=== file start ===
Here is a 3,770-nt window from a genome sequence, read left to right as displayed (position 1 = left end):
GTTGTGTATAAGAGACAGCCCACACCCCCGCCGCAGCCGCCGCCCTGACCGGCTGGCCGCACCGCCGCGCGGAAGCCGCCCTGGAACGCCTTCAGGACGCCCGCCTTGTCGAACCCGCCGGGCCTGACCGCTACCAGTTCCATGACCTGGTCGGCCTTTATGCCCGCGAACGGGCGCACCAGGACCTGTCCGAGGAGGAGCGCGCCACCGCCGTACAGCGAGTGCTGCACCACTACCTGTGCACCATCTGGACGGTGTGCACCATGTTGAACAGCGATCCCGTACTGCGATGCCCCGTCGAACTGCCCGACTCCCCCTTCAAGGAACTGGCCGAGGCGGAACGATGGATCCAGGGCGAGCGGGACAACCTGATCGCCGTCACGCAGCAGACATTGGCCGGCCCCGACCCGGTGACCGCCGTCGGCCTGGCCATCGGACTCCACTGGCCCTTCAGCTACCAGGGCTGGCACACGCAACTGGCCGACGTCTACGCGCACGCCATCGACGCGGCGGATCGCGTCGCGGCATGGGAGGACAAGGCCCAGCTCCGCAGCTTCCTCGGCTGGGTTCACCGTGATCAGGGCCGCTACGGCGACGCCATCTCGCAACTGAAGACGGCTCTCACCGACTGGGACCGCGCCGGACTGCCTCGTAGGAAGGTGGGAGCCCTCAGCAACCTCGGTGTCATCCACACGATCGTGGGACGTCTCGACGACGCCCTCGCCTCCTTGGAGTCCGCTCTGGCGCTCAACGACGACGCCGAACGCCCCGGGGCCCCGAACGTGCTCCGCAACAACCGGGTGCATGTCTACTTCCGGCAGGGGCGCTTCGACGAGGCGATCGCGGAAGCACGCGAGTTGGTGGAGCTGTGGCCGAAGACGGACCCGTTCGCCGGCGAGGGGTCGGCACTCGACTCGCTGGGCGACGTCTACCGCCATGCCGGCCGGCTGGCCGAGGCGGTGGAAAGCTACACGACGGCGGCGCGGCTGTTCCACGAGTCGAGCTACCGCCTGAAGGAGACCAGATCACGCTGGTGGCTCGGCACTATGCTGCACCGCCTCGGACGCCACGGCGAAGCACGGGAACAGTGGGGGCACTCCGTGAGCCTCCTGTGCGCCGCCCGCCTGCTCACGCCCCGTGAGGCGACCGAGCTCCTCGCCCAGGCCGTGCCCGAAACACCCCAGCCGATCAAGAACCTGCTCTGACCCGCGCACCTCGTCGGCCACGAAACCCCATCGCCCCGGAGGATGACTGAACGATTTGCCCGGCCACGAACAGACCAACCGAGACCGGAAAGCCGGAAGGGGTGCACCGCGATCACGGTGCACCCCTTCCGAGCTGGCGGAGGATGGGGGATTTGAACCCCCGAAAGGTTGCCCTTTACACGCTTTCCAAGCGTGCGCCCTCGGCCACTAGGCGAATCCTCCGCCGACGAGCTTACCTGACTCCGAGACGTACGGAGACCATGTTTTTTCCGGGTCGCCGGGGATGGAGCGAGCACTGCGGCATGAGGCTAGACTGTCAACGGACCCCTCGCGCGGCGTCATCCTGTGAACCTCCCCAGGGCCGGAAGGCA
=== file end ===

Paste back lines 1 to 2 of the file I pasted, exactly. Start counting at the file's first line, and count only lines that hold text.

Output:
Here is a 3,770-nt window from a genome sequence, read left to right as displayed (position 1 = left end):
GTTGTGTATAAGAGACAGCCCACACCCCCGCCGCAGCCGCCGCCCTGACCGGCTGGCCGCACCGCCGCGCGGAAGCCGCCCTGGAACGCCTTCAGGACGCCCGCCTTGTCGAACCCGCCGGGCCTGACCGCTACCAGTTCCATGACCTGGTCGGCCTTTATGCCCGCGAACGGGCGCACCAGGACCTGTCCGAGGAGGAGCGCGCCACCGCCGTACAGCGAGTGCTGCACCACTACCTGTGCACCATCTGGACGGTGTGCACCATGTTGAACAGCGATCCCGTACTGCGATGCCCCGTCGAACTGCCCGACTCCCCCTTCAAGGAACTGGCCGAGGCGGAACGATGGATCCAGGGCGAGCGGGACAACCTGATCGCCGTCACGCAGCAGACATTGGCCGGCCCCGACCCGGTGACCGCCGTCGGCCTGGCCATCGGACTCCACTGGCCCTTCAGCTACCAGGGCTGGCACACGCAACTGGCCGACGTCTACGCGCACGCCATCGACGCGGCGGATCGCGTCGCGGCATGGGAGGACAAGGCCCAGCTCCGCAGCTTCCTCGGCTGGGTTCACCGTGATCAGGGCCGCTACGGCGACGCCATCTCGCAACTGAAGACGGCTCTCACCGACTGGGACCGCGCCGGACTGCCTCGTAGGAAGGTGGGAGCCCTCAGCAACCTCGGTGTCATCCACACGATCGTGGGACGTCTCGACGACGCCCTCGCCTCCTTGGAGTCCGCTCTGGCGCTCAACGACGACGCCGAACGCCCCGGGGCCCCGAACGTGCTCCGCAACAACCGGGTGCATGTCTACTTCCGGCAGGGGCGCTTCGACGAGGCGATCGCGGAAGCACGCGAGTTGGTGGAGCTGTGGCCGAAGACGGACCCGTTCGCCGGCGAGGGGTCGGCACTCGACTCGCTGGGCGACGTCTACCGCCATGCCGGCCGGCTGGCCGAGGCGGTGGAAAGCTACACGACGGCGGCGCGGCTGTTCCACGAGTCGAGCTACCGCCTGAAGGAGACCAGATCACGCTGGTGGCTCGGCACTATGCTGCACCGCCTCGGACGCCACGGCGAAGCACGGGAACAGTGGGGGCACTCCGTGAGCCTCCTGTGCGCCGCCCGCCTGCTCACGCCCCGTGAGGCGACCGAGCTCCTCGCCCAGGCCGTGCCCGAAACACCCCAGCCGATCAAGAACCTGCTCTGACCCGCGCACCTCGTCGGCCACGAAACCCCATCGCCCCGGAGGATGACTGAACGATTTGCCCGGCCACGAACAGACCAACCGAGACCGGAAAGCCGGAAGGGGTGCACCGCGATCACGGTGCACCCCTTCCGAGCTGGCGGAGGATGGGGGATTTGAACCCCCGAAAGGTTGCCCTTTACACGCTTTCCAAGCGTGCGCCCTCGGCCACTAGGCGAATCCTCCGCCGACGAGCTTACCTGACTCCGAGACGTACGGAGACCATGTTTTTTCCGGGTCGCCGGGGATGGAGCGAGCACTGCGGCATGAGGCTAGACTGTCAACGGACCCCTCGCGCGGCGTCATCCTGTGAACCTCCCCAGGGCCGGAAGGCA